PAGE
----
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Leprosy Cases Surge in Central Florida, CDC Issues Alert

Central Florida has emerged as a concerning hotspot for leprosy, as cases of the ancient disease have doubled in the region over the last decade. The US Centers for Disease Control and Prevention (CDC) has issued an alert, raising awareness about the surge of locally-acquired leprosy cases in the area.

According to the CDC’s research letter, central Florida accounts for a staggering 81% of reported leprosy cases in the state and a fifth of all cases in the entire United States. This alarming trend has health authorities on high alert and urging vigilance in detecting and managing the disease.

Leprosy, also known as Hansen’s disease, is typically brought into the US by immigrants from regions where the disease is endemic. However, the CDC revealed that more than a third of the cases reported in the southeastern US between 2015 and 2020 were acquired locally, indicating a growing concern for transmission within the country.

A recent example highlighted in the CDC’s release involved a man who sought treatment at a dermatology clinic in central Florida for a painful rash that initially appeared on his extremities but eventually spread to his torso and face. Notably, the man had not traveled abroad or within the US, nor had he been in contact with immigrants or known leprosy patients, leading health experts to believe he contracted the disease in the region.

“Our case adds to the growing body of literature suggesting that central Florida represents an endemic location for leprosy,” stated the CDC. The agency further emphasized that travel to the area, even in the absence of other risk factors, should prompt medical professionals to consider leprosy in the appropriate clinical context.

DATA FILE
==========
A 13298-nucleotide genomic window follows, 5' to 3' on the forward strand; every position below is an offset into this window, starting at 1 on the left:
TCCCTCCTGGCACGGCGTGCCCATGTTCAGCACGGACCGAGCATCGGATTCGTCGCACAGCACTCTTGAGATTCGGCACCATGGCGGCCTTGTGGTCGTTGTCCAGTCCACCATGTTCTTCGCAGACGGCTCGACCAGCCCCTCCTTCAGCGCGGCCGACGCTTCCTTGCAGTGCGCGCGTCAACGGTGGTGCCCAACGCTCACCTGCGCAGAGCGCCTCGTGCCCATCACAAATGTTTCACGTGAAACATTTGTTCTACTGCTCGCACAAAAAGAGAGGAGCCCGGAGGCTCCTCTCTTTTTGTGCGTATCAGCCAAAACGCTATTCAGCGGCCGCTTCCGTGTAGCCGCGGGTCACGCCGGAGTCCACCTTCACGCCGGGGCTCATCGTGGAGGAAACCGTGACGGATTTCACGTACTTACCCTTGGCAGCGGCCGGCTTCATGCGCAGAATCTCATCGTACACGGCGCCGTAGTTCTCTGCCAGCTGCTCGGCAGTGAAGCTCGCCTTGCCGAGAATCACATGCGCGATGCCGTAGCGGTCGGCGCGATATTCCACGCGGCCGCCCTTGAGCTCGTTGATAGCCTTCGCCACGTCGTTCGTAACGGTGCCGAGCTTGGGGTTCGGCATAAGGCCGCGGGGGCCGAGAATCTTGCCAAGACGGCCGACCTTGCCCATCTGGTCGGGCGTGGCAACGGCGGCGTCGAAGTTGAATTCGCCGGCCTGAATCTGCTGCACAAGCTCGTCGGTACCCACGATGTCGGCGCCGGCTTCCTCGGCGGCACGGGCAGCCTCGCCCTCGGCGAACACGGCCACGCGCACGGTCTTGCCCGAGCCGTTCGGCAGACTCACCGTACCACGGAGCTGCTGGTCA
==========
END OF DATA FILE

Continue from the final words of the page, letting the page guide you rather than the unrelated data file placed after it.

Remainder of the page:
Leprosy, one of the oldest known diseases dating back to at least 600 BC, is primarily found in tropical and subtropical regions, including Brazil, India, and parts of Africa and Southeast Asia. It is believed to spread through prolonged contact with an infected person, causing painful rashes and skin discoloration. If left untreated, the disease can lead to severe complications, including muscle wastage, nerve damage, and paralysis.

Fortunately, leprosy has been curable with antibiotics since the mid-20th century. However, timely detection and treatment are essential to prevent permanent disfigurement or physical impairment in patients.

The number of reported leprosy cases in the US peaked in 1983 but drastically reduced until the early 2000s. However, the situation has taken a concerning turn in the southeastern US, where cases have more than doubled in the last decade. This increase contrasts with the nationwide trend, which has remained relatively stable, with annual cases ranging from 160 to 216 per year. In 2020, the Department of Health and Human Services reported around 159 cases in the US.

Globally, the number of leprosy cases reported annually has significantly declined since the 1980s, when it exceeded 5 million cases. According to the World Health Organization (WHO), the number of cases had reduced to 200,000 by 2020.

The CDC’s alert highlights the importance of continuous monitoring and public health measures to address the resurgence of leprosy cases in central Florida. Swift and appropriate actions can help mitigate the impact of the disease and prevent further transmission within the community.

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